After 13. edition
Festival Spotlight
25 July 2013
Festival Spotlight - Father Knows Best

Fathers play a pivotal role in two Japanese features screening today, although it would be difficult to find more starkly different films, or the directors who made them.

Kore-eda Hirokazu's Like Father, Like Son tells the story of a well-to-do couple faced with a dilemma regarding their six-year-old boy. The father, an ambitious workaholic, is distant and demanding. The difficulty he faces brings him into contact with a family of lesser means, whose patriarch is ever-present, thoroughly engaged in his children's lives and, in return, loved by them.

Kore-eda's moving drama is of a piece with his earlier films dealing with parental abandonment of children, Nobody Knows (2004, familiar to those who watched Mark Cousin's wonderful The Story of Children and Film) and 2011's I Wish. He elicits impressive performances from the two boys, played by Keita Ninomiya and Hwang Sho-gen, whose lives are about to radically change. However, this time the focus is as much on Masaharu Fukuyama's unwittingly neglectful father, whose awakening is realised with characteristic subtlety by Kore-eda.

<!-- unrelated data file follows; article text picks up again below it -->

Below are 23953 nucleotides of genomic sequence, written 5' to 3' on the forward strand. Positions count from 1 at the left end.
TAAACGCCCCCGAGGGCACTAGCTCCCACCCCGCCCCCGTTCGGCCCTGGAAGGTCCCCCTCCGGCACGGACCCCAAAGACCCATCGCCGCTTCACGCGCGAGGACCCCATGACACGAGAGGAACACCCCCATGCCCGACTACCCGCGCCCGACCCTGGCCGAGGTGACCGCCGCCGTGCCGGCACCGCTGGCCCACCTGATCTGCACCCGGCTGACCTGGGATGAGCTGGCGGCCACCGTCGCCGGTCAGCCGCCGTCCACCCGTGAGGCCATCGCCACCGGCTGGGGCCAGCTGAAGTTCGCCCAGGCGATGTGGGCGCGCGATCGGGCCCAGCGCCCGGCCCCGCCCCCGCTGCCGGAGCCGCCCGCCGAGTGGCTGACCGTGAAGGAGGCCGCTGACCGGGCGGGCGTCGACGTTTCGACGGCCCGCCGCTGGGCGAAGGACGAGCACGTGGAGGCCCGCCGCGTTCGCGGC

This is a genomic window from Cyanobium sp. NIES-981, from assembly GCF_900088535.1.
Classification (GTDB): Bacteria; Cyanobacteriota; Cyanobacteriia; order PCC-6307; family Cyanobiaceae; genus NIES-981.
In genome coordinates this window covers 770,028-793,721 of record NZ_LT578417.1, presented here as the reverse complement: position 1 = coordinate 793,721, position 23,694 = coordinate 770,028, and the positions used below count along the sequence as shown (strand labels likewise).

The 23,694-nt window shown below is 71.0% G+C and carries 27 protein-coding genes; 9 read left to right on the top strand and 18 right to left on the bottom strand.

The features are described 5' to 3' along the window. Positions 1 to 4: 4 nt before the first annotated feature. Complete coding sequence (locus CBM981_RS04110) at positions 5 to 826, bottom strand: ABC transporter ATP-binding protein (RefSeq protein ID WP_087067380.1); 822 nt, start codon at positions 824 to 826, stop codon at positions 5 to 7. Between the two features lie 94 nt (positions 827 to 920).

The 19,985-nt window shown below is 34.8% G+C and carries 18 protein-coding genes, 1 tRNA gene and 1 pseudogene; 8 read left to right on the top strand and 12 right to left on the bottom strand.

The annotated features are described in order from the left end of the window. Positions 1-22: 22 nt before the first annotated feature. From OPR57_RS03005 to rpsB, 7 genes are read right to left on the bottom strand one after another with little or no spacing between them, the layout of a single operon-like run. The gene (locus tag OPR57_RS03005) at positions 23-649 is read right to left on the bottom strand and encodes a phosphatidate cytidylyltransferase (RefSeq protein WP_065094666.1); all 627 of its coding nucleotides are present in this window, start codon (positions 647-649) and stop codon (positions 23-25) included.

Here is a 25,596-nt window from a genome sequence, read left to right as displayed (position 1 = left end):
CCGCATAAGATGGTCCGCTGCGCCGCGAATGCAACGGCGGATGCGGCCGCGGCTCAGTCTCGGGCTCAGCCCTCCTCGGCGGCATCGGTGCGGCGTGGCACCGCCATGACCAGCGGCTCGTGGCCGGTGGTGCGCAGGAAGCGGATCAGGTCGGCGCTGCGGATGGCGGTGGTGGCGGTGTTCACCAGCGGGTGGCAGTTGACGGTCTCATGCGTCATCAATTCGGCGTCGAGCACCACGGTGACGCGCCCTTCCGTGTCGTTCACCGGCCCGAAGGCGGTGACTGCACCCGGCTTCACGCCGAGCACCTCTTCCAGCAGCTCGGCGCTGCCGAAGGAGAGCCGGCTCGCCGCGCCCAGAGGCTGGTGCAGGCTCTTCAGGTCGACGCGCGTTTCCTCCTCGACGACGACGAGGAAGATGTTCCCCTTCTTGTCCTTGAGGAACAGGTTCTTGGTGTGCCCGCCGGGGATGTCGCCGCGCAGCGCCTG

Subtle is not a word that has ever been used to describe Takashi Miike's work. A one-man studio who is to cinema what a chainsaw is to a forest, he has directed over forty films since his international breakthrough with Audition in 1999. His latest, Shield of Straw, takes a familiar set-up and turns it on its head.

A young girl has been murdered. The grandfather, a rich banker, places an immense bounty on the killer's head who, in turn, gives himself up to the authorities. It is only then that the police realise the scale of the problem on their hands: how to transport a criminal across Japan, to face trial in Tokyo, when the entire population, including the members of the police force, may try to kill him.

Reminiscent of Clint Eastwood's The Gauntlet, 16 Blocks and The Raid, Miike's film opens like a big-budget Hollywood blockbuster - the first of many escorts to Tokyo, featuring a cavalcade of police and military vehicles, verges on parody - before embarking on its own path. The film might have been more suspenseful if the guilt of Tatsuya Fujiwara's detainee was in doubt, but that is not Miike's point. His focus is on our corruptibility, questioning the relevance of the law in the face of someone clearly guilty of their crime and the misplaced belief that we live in a civilized society.

Ian Haydn Smith

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